Really?  I’m a rural small business owner on six nations of the grand River.  I have a wireless tower; two separate wireless hubs from two different providers as back up and, when necessary, use my phone as a hotspot in particularly terrible weather.  High speed is a necessity of life and everyone should have reasonably priced access anywhere in Canada.  The liberals have started to deliver on this issue and will continue to do so if re-elected.  

What will be your top priority for Brant-Brantford residents if elected? 

Listening to our residents to hear about their needs.  Taking those views to Ottawa and  working hard to deliver.

How would you describe yourself to residents?

I am the only female indigenous lawyer running in Brantford.  I have dedicated my professional career to helping vulnerable people and children.  I am a mother, spouse, a daughter, sister, friend and colleague.  I am proud of my small rurally located firm and the teamwork we share while practising criminal family and child protection litigation.  I enjoy music, yoga, and vacations on a beach.  Mostly, I work late and don’t sleep much between my family and job.  I wear my heart on my sleeve and am deeply committed to being the liberal MP should I be elected.  

Adrienne Roberts, New Democratic Party
Adrienne Roberts, New Democratic Party

How long have you been with the party? 

I officially became a member in 2017.  I was inspired to become more active in the party with the 2017 leadership race.

Why did you choose to run in this election? 

My students are who inspired me to run.  Too many youths have expressed to me over the years a sense of hopelessness, and that is heart-breaking.  So, I decided to step up and be a voice for those who have felt ignored and forgotten over the past decade.  We need change in our community, and I am ready to fight for their future.  My focus is on the needs of Brantford-Brant, and I will be an out-spoken MP who will speak up and fight for the people living here.  

What do you think are the three biggest issues facing constituents in Brantford-Brant?

The biggest issues are housing—specifically the high rents and lack of affordability; the opioid crisis and its impact on families and the community; and many people at the door are expressing concern about the climate crisis.

How has the campaign gone?

Our campaign has been strong from the start, and the infusion of our youth volunteers has added a dynamic to it that has been inspiring for everyone.  Having them have the chance to participate in the operations of a campaign, some of whom are as young as 12, and to talk to them about how they too can run as a candidate in the future, has been a goal for us since the beginning.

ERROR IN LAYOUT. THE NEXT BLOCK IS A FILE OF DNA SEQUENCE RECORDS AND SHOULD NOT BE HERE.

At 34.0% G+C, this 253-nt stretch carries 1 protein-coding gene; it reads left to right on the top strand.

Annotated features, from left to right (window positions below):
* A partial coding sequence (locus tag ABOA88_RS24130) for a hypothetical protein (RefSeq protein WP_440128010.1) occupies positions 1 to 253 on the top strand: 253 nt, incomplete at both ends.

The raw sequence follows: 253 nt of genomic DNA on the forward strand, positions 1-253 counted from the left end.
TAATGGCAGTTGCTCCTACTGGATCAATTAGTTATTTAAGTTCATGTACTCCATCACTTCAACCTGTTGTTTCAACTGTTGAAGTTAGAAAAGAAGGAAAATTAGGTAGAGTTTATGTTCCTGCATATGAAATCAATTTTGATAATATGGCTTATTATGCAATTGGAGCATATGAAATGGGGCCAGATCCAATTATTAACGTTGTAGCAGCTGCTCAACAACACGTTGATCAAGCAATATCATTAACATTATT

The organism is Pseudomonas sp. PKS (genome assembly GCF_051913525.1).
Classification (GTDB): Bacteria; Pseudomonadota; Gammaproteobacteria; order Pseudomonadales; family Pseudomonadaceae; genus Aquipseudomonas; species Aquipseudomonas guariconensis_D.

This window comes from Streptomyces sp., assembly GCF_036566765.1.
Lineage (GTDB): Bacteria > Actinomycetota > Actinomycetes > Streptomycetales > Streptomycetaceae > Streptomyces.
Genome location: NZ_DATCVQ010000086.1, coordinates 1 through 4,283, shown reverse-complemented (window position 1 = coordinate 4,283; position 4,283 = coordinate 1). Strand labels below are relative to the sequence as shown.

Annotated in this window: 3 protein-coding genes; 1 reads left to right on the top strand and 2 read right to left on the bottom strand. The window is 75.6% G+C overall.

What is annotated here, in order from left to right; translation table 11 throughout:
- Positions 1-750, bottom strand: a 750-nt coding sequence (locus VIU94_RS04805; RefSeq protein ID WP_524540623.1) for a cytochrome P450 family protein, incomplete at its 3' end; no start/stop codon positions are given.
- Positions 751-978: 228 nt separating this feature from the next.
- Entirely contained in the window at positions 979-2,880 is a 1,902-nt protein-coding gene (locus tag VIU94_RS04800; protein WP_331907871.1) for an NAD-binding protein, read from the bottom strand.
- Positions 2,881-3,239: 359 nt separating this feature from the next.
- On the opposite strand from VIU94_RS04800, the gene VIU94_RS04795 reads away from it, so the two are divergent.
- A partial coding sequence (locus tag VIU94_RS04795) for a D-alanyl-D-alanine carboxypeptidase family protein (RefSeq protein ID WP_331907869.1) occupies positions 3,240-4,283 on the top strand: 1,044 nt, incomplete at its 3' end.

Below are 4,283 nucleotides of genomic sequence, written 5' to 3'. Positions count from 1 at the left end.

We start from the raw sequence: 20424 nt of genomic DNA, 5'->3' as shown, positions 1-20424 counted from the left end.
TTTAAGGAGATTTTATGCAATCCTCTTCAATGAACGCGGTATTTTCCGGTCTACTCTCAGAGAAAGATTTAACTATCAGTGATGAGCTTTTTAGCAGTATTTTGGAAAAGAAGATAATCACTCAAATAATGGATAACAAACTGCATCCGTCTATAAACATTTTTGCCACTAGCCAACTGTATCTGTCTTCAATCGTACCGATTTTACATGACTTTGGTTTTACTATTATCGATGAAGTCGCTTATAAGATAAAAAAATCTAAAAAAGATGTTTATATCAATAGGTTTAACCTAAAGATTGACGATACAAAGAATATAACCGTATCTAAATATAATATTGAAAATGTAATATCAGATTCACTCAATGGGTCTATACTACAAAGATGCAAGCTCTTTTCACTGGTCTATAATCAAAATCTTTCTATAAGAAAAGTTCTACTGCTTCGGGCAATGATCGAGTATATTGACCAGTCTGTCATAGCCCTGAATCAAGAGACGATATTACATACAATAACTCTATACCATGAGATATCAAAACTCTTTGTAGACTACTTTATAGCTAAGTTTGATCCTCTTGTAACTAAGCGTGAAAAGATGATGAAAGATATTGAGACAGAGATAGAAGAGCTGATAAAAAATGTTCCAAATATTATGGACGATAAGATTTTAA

What are some of the concerns you have been hearing from residents while on the campaign trail? 

There are so many concerns but affordability has been the one of the biggest concerns.  Many people have told me that their children have had to move in with them because of the lack of affordable housing, while those in their 20s and 30s are telling me that they are working 2 or 3 jobs to make ends meet while not being able to put anything away in savings.  Many tell me that they have given up on the dream of owning a home.  And we all know that there is a homelessness problem in our community.  An NDP government has a plan to tackle this issue.  We will focus on building 500,000 units of affordable housing, while also working with the municipalities and provinces to kick-start housing initiatives, with a goal of 1.7 million housing units across the country.  

What are your thoughts regarding Rural broadband throughout the region?

As a teacher, I can say that many students were not able to access education because of the lack of internet last year, and we need to remove this type of barrier to education.  And farmers need reliable and affordable internet for their work. Indeed, more than half of Canadians living in rural areas don’t have access to high-speed internet, and among comparable countries, Canadians pay some of the highest prices for mobile wireless and broadband subscriptions in the world.  An NDP government will commit to declaring high-speed internet an essential service and making sure that everyone has access to affordable, reliable high-speed broadband within four years. This will include starting the process of creating a Crown corporation to ensure the delivery of quality, affordable telecom services to every community.

What will be your top priority for Brant-Brantford residents if elected?

There is so much that is needed here in our community, but I have been very vocal about the need for our community to have more supports to combat the opioid crisis.  People are dying and what we currently have is not enough to meet the need.  We need more wrap-around supports, an expanded treatment centre, and housing. 

And, in speaking with the Board members of Kawenní:io|Gaweni:yo Private School, they need a building, and this is something I will be fighting for in Ottawa as an elected MP. For 34 years the school has been operating in rented spaces.  Students and families are choosing to attend KGPS as a means by which to revitalize and grow ancestral languages and cultural practices.  As of 2020, there are less than 30 native speakers of Gayogohó:nǫ (the Cayuga language) and less than 5 native speakers of Kanien’kéha (the Mohawk language) remaining at Six Nations.  We must undertake the important work of reconciliation in good faith, in true and equal partnership with Six Nations of the Grand River and Mississauga of the Credit First Nation.

How would you describe yourself to residents?

Compassionate.  Which gives me a solid foundation on which to stand—I have no fear in speaking up when it comes to fighting for people.  I am very involved in our community, be it helping with a local clean-up or cooking food at the Legion BBQ.  The past decade of not only living in our community but also immersing myself at the grassroots level in Brantford-Brant has given me the chance to acquaint myself with so many in our community.  I believe that dialogue and empathy are the most powerful agents of change.  I love our community and I am proud to call Brantford-Brant home.  

Editor’s Note: Candidates who are not included did not provide responses in time for publication.